Outlast Free Download
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Outlast Free Download Unfitgirl I can safely say that Outlast made me jump out of my chair more often in its four-hour descent into Hell than any other game ever has. It’s a tense, brutal trek that strips you of any power to defend yourself as you try to avoid the deranged mental patients that roam the halls of this horrifyingly gorgeous world.You’ll run, hide, and just generally be terrified as you discover the horrors that reside within Mount Massive Asylum. But in between the wealth of scares and beautiful environments, Outlast has a tendency to bog down via uninspired mission objectives and a few disappointing design choices. From the get-go, Outlast is one of the best-looking and sounding survival horror games to date. Everything from the dynamic lighting to a fantastic soundscape work together to keep you on edge every second of the experience. On both PC and PS4, I dreaded entering any new areas or opening any closed doors for fear of what lurked in the dark unknown. Little details that are often forgotten in games, like leaving a trail of bloody footprints after stepping through a pool of blood, really help sell the illusion that Mount Massive is an actual place. But for as great as the world looks, the character models are represented with a bit less fidelity. They’re not bad per se, but certain enemies that appear terrifying from a distance lose quite a bit of their terror when viewed up-close. You’ll also notice quite a bit of enemy repetition during the latter half of the campaign. UNFITGILR.COM SEXY GAMES
That being said, you’ll probably be too busy running away like a maniac to notice most of the time. You’re ostensibly powerless in Outlast, meaning that your main tools for survival are running and hiding. Barreling down a hallway with a beast right on your heels, bursting through a series of doors when you have no idea what’s on the other side, and eventually finding a closet to hide in and evade your pursuer provides a fantastic and terrifying thrill. And once enemies begin tearing apart rooms and opening closets in search of you – yep, you can imagine just how nerve-wracking this game gets. Your guardian angel in Outlast comes in the form of a camera with a night-vision setting. Much of the asylum is bathed in darkness, so you’ll be viewing a lot of the world through a bright-green lens. This helps create a great sense of tension, which is heightened by the fact that the camera runs on batteries that need to be found throughout the environment. Outlast forces you to be conservative with your resources, as running out of juice in a particularly dark area forced me to have to reload a prior save file and replay a good chunk of a level. This punishment seemed severe at the time, but ultimately acted as a lesson in how careful planning was essential in order to survive in this world. Where Outlast bogs down a bit is when it tries to shoehorn typical game design elements into the horror experience.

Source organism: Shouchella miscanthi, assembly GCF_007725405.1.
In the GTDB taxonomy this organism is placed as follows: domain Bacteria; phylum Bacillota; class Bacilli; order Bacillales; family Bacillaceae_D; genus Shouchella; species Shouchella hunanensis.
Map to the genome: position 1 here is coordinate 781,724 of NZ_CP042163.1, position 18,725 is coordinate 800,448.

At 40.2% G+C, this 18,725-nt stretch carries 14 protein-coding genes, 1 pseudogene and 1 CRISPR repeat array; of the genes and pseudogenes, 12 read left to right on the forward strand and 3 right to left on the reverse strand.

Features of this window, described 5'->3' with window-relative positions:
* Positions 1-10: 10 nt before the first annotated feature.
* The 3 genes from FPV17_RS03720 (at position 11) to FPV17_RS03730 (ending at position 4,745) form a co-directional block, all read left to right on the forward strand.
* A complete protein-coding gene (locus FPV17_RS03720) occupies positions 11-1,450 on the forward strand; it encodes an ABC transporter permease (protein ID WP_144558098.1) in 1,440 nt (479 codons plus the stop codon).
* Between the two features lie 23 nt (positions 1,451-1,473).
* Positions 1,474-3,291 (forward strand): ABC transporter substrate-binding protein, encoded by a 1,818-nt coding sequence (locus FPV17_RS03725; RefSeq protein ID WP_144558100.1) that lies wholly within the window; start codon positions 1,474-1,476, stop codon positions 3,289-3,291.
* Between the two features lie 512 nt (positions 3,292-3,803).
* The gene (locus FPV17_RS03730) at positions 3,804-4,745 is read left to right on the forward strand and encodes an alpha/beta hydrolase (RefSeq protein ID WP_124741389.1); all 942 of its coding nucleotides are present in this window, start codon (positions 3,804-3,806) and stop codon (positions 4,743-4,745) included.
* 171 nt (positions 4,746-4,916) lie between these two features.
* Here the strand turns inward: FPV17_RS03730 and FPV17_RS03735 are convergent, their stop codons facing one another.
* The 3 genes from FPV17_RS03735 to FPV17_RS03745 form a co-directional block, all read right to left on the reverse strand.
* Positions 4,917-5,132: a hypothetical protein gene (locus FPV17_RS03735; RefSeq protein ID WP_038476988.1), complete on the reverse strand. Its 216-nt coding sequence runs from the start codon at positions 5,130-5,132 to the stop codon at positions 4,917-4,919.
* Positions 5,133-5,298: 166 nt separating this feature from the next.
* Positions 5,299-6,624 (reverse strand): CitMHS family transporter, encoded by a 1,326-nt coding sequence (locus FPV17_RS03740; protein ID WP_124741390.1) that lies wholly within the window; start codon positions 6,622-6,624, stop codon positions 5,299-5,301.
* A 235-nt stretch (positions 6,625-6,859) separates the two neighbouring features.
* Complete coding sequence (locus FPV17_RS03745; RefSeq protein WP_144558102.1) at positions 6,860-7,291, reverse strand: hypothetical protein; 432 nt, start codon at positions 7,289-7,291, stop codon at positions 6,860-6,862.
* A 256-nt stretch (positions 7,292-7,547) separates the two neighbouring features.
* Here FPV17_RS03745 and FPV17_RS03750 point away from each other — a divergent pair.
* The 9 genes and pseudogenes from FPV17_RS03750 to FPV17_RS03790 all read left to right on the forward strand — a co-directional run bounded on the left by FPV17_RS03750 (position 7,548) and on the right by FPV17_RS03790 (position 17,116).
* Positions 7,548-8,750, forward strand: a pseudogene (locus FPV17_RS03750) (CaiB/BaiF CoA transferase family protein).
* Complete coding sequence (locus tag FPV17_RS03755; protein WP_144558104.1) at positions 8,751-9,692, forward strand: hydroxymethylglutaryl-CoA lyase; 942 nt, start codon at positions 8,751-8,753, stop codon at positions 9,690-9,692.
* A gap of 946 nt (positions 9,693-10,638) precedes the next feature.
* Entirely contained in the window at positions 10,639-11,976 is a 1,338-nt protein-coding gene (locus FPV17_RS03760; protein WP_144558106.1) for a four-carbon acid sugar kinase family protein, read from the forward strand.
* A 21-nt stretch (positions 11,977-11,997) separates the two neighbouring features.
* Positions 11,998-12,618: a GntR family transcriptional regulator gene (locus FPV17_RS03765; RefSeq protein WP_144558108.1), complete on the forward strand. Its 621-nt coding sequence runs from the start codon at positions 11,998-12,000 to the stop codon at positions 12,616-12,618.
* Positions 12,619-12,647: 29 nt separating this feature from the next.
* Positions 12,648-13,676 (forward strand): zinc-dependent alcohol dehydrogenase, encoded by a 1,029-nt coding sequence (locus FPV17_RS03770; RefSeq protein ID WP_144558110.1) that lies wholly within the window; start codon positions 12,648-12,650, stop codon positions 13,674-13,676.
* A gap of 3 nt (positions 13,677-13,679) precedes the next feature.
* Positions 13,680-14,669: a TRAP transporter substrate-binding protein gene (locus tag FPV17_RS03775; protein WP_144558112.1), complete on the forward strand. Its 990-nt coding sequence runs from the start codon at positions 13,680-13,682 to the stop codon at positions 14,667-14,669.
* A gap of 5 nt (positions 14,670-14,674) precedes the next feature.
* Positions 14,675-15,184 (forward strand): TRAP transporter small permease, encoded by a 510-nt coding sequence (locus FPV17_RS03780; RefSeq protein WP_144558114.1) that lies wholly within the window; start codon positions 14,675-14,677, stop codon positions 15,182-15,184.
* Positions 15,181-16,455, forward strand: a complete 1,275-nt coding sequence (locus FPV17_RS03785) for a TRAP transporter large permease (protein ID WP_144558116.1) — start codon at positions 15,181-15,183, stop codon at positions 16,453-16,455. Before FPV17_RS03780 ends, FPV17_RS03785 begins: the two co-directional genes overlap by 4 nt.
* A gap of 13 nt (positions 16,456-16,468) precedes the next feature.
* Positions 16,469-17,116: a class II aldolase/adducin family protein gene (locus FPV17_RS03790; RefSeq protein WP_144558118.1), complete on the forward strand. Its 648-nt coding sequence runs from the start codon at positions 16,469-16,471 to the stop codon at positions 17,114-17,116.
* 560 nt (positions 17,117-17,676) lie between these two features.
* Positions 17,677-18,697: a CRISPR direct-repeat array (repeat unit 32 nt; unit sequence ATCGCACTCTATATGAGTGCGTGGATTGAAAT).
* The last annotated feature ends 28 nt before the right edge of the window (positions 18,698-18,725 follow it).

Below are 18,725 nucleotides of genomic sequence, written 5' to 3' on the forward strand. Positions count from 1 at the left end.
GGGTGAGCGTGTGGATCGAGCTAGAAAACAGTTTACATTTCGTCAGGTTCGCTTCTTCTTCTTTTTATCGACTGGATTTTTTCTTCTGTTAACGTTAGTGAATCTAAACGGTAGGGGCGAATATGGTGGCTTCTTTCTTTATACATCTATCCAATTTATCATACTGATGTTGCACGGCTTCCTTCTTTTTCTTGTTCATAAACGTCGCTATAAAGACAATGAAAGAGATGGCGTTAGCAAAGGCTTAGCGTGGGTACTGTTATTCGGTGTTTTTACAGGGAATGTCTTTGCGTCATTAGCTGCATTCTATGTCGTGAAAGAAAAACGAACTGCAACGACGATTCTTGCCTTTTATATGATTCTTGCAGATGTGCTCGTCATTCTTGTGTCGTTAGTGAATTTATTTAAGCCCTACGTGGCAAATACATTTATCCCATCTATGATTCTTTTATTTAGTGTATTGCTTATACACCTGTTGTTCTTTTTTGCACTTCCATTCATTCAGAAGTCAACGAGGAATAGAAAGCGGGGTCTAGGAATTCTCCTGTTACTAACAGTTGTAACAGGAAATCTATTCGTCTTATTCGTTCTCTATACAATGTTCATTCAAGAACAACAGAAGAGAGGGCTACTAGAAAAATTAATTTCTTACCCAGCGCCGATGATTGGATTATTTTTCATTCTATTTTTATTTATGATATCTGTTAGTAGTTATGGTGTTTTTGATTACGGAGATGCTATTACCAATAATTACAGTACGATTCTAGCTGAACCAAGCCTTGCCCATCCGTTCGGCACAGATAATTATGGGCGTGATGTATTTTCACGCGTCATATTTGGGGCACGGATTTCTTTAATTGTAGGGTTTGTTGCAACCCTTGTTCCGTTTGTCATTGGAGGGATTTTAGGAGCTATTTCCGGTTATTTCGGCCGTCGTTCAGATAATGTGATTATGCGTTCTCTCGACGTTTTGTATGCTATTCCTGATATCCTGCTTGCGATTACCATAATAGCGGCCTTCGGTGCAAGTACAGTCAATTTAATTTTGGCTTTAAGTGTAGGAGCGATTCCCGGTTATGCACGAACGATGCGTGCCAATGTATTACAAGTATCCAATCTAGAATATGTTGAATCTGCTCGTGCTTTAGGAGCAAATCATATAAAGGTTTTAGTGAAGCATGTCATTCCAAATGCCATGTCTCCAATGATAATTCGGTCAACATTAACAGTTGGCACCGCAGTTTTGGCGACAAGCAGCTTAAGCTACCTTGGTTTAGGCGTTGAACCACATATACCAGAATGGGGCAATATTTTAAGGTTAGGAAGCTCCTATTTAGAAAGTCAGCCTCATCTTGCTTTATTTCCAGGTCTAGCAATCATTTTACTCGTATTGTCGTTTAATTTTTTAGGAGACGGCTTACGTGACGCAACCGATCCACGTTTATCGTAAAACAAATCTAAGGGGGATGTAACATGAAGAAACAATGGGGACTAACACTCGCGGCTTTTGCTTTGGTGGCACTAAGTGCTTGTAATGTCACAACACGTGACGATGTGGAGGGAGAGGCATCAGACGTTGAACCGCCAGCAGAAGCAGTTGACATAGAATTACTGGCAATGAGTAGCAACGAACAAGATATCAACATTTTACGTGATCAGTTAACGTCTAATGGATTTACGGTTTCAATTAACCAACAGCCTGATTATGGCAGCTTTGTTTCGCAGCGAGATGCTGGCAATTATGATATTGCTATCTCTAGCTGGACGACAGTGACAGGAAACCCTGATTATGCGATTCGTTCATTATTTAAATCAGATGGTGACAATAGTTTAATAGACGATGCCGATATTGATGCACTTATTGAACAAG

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Slowly making your way through a dank basement crawling with enemies is great – but having to activate three generators in order to restore power to the area? Not so much. While I’m not against the “find three things” structure of many games, its place in Outlast had a tendency to momentarily pull me out of the experience and squash tension. Also, the fact that your character has no way of defending himself means that if you’re discovered and cornered by one of your pursuers, you’re probably going to have to restart that section. I found myself dying in specific encounters multiple times until I memorized the level layout and enemy patterns. That’s not terribly out of the ordinary for a stealth game, but Outlast’s strength is in its well-paced horror, and repetition dulls that power. Instead of being terrified, I was simply annoyed that I had to keep dying in order to figure out how to solve certain environmental puzzles. Thankfully these moments were far outnumbered by long stretches of tense, satisfying exploration which rewards you with a well-written and unsettling story. Diligent searching reveals numerous notes and diaries that help flesh out tragic tales of mental patients tortured by villainous scientists, and that provides a surprising bit of heart to this bloody tale. It’s also one of those horror games that works both when you’re playing it alone in the dark, as well as having a group of people gather around the television and experience the scares together. Sprocket
Many of the corridors, rooms, basements, sewers and even outdoor areas you’ll navigate are pitch black. The only way to see is by using the night vision setting of the video camera you’ve brought with you, which runs on a series of slowly draining batteries. As a panicky journalist investigating the asylum, you’ll stumble across mutilated corpses, terrified inmates, insane doctors, packs of roving, disfigured madmen, and loads of incredibly familiar horror gaming tropes. You’ll need to restart pumps and electrical breakers, restore power to elevators, locate relief valves to lower the water level before entering the asylum’s sewer system, and, of course, there’s a seemingly endless series of locked doors and their corresponding keys to find. This is in addition to the familiarity of the premise itself: an evil corporation sponsoring morally questionable scientific experiments gone horribly wrong. While it’s all handled deftly, it’s hard not to feel like we’ve seen most of this before. With no weapons to fight off the lunatics, you can hide – inside lockers or under beds – and watch as your pursuers either stalk slowly past to look for you elsewhere, or suddenly spot you, drag you from your hiding place, and tear you to pieces. Or you can run: vault over obstacles, leap across broken staircases, pull yourself into vents, squeeze between obstructions, and yank doors open and then barricade them behind you, all which feels fluid and natural, like a nightmare version of Mirror’s Edge